Train brick thugs put ‘lives at risk’

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VANDALS throwing bricks at trains as they pass through Streethouse are putting passengers at risk of serious injury or death.

The stark warning comes from British Transport Police following a spate of bricks and stones being hurled at trains as they travel through the village.

Insp Richard Price, of BTP, said: “I really cannot emphasis enough how dangerous this is and I am very concerned that if we don’t find these destructive vandals, someone is going to get seriously injured or even killed.”

The first incident happened on Friday October 26, just after 9.30pm, when a brick was thrown at a Wakefield to Knottingley service as it approached the Gin Lane area. It left a passenger window smashed and the brick landed inside the carriage.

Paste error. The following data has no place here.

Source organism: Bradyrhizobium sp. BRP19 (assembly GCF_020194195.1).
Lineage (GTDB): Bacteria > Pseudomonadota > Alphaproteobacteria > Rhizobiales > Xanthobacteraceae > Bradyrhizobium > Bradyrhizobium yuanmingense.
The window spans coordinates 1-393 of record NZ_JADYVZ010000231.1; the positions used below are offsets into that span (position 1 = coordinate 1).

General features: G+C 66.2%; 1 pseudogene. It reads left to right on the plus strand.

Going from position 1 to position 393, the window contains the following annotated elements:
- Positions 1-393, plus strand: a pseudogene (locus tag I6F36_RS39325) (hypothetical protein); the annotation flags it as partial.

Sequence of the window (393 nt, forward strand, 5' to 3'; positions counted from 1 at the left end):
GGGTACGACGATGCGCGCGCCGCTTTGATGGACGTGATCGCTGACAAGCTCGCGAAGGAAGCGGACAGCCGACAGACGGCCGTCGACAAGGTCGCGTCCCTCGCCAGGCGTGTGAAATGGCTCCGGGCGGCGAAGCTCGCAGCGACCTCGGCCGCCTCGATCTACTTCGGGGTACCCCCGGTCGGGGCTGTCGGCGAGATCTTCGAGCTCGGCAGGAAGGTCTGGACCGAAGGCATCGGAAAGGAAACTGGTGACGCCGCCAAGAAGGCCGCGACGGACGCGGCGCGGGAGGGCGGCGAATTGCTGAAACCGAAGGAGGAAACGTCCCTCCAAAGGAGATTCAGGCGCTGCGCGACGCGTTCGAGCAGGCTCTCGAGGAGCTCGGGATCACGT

The following day, around the same time, police received reports that a brick had been thrown at a King’s Cross to Bradford train close to Streethouse railway station.

Again the brick smashed through the window and landed inside the carriage.

A third incident on Monday November 5 saw stones thrown at the 4.31pm Wakefield to Knottingley service as it passed between Cow Lane and Hammer Lane, smashing the outer skin of one of the windows.

Insp Price added: “It was only through luck that no-one was injured by the bricks that smashed through the windows into the trains. It must have been terrifying for the passengers and rail staff on board.”

Police have been carrying out high-profile patrols and house-to-house inquiries, and are appealing for anyone with information to contact them. Insp Price said: “I would urge all parents in the Streethouse area to ask themselves if they know where their children are hanging around, and speak to them to reinforce our messages about the dangers of such behaviour.

“Throwing objects at a train or on to the tracks is incredibly dangerous. Drivers and passengers have been badly injured and even killed and there is a real potential for a train to be derailed.”

Contact BTP on 0800 405040 quoting 581 of 26 October 2012 or call Crimestoppers on 0800 555111.